SIOUX FALLS | After spending two decades behind bars, Rick Roseland was released in 2016 to a world that looked vastly different than when he entered the prison system.

Technological changes, the advent of the internet and transformed social norms made re-entry into society a challenge and played a role in his ending up on the street and sleeping in a different place every night for six months.

Knowing he wanted more out of his second chance, Roseland turned to the Sioux Falls metro's network of social services and today has his own apartment, a dog and a new lease on life.

"I wasn't no saint, and I still ain't," the 61-year-old told the Argus Leader on Nov. 1, the day City Hall kicked off its Hunger and Homelessness Awareness Month to shine a light on poverty in Sioux Falls and highlight success stories in the community. "But if you try and you want to go forward, people are there to help."

Stacey Tieszen, coordinator for Homeless Advisory Board that serves to harmonize city, county and nonprofit social service agency efforts, said there's plenty of opportunity to create more success stories like Roseland's in Sioux Falls and Minnehaha County, considering the number of people still living in poverty here.

She pointed to statistics from the schools, the county human services office and various homeless shelters in Sioux Falls. The Sioux Falls School District, for example, has identified 438 of its students as homeless so far this school year, the county has received nearly 1,200 applications for housing assistance from people living without a home this year, and the Bishop Dudley Hospitality House where Roseland spent a few nights last year had served 1,367 unique guests through October.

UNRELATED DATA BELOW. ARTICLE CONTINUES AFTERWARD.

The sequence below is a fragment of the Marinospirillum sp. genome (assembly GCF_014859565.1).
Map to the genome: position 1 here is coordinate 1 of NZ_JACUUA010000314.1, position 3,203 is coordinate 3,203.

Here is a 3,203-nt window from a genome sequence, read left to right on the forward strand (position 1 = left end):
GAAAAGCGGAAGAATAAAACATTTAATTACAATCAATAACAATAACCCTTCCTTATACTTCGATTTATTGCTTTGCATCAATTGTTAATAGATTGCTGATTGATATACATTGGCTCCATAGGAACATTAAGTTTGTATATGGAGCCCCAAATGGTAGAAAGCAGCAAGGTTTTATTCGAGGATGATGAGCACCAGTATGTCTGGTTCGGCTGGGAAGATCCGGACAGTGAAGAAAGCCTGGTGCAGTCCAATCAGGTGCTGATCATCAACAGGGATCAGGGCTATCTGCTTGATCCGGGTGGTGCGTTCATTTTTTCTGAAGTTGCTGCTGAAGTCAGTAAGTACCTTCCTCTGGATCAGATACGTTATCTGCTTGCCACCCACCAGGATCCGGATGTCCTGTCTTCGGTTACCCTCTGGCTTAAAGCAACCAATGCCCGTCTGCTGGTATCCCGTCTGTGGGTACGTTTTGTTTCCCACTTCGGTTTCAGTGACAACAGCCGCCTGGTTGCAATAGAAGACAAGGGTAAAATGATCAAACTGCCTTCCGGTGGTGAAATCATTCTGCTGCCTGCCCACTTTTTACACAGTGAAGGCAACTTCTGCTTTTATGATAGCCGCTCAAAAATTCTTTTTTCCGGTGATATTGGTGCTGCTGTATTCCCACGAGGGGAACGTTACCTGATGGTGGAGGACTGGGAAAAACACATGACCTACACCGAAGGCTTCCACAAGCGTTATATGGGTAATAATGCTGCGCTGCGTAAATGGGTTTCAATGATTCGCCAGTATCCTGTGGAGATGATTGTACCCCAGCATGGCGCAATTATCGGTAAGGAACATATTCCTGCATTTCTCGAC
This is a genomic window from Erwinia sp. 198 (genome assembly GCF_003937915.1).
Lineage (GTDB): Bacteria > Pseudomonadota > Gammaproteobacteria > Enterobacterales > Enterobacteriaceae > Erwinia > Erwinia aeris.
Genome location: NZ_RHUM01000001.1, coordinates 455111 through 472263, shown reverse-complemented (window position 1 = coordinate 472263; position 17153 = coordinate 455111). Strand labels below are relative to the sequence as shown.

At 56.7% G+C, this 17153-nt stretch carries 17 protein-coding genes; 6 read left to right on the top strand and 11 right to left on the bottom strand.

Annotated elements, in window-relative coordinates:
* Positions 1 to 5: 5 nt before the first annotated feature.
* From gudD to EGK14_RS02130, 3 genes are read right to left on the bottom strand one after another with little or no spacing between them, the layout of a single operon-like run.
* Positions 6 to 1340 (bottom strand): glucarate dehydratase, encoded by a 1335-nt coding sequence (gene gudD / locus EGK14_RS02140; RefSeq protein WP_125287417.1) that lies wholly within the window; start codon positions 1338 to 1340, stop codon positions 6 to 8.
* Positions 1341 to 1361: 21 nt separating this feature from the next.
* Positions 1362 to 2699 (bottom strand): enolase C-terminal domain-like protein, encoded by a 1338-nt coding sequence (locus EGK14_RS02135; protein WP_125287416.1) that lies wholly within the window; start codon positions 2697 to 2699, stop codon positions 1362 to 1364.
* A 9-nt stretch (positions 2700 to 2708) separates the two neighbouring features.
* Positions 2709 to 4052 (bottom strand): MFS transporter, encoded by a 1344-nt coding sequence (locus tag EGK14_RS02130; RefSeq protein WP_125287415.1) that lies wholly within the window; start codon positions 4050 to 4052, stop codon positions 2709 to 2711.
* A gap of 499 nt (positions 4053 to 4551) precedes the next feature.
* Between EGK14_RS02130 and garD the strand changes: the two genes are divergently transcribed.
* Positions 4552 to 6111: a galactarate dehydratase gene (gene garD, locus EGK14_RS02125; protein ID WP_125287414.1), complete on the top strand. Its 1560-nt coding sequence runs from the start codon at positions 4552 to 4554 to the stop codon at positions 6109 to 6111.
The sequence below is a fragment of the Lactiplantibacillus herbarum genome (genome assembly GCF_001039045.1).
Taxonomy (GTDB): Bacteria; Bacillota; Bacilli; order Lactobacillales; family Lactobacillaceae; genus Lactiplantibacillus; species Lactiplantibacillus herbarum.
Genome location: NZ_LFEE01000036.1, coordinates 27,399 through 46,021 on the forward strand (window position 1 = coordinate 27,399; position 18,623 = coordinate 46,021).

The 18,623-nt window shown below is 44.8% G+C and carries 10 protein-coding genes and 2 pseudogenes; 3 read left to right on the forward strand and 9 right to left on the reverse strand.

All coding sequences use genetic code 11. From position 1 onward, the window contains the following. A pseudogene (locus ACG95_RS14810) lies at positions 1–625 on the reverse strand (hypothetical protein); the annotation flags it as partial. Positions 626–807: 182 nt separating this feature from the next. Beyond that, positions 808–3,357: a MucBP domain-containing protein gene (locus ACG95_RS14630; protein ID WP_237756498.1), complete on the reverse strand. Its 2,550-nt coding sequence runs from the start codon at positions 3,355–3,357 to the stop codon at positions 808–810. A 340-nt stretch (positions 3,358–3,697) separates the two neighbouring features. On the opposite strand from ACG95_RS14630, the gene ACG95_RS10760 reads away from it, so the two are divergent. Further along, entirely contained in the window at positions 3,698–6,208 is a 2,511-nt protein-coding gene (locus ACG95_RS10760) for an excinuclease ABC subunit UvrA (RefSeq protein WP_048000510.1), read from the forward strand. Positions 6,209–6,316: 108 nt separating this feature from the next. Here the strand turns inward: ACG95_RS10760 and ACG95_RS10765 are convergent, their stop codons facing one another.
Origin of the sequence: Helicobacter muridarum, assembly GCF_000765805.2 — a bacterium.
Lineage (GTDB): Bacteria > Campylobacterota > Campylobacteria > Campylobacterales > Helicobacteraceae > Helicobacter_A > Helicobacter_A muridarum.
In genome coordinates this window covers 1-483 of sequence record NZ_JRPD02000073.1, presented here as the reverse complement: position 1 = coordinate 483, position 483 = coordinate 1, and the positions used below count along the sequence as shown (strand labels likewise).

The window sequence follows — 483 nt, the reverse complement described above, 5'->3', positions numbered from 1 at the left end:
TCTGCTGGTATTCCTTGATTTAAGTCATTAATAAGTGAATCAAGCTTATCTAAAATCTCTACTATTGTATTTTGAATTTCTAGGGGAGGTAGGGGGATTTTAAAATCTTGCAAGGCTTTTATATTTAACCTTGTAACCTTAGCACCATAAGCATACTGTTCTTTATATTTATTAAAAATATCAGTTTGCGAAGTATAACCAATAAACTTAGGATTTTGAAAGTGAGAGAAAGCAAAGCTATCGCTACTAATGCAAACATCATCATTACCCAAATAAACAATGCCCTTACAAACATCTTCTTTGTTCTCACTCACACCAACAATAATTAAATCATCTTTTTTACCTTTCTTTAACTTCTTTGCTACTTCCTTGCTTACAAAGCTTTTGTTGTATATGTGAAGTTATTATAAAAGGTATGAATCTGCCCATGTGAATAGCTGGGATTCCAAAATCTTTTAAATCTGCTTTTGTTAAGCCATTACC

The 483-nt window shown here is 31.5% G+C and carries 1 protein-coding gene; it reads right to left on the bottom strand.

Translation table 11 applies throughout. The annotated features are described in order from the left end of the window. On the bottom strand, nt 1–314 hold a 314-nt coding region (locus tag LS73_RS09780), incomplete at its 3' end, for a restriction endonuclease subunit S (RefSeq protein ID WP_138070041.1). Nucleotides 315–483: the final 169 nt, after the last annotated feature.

"The numbers ... are very real and very, very scary for our community," Tieszen said.

While dozens of nonprofits and governments in the Sioux Falls area work tirelessly to help people like Roseland, Tieszen said it takes more to reduce, let alone end, homelessness. Chief among them is awareness and making the community come to grips with what's going on, she said.

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That's why this year, HAB is hoping to get everyday people who might not otherwise think about poverty's place in Sioux Falls to volunteer their time or money to aid nonprofits in their battle against homelessness.

Tieszen said this month she and other homeless advocates are distributing to-do lists outlining 14 different ways laymen and laywomen can get involved, such as attending a news conference, donating items to homeless shelters, participating in the Annual Walk a Mile event sponsored by the St. Francis House or riding public transit.

Taking those actions can give someone a glimpse into the life of a homeless person and inspire them to make change in the community, Tieszen said.

"We call them working poor, but I also call them very invisible," she said. "We don't know ... because they're struggling in silence."

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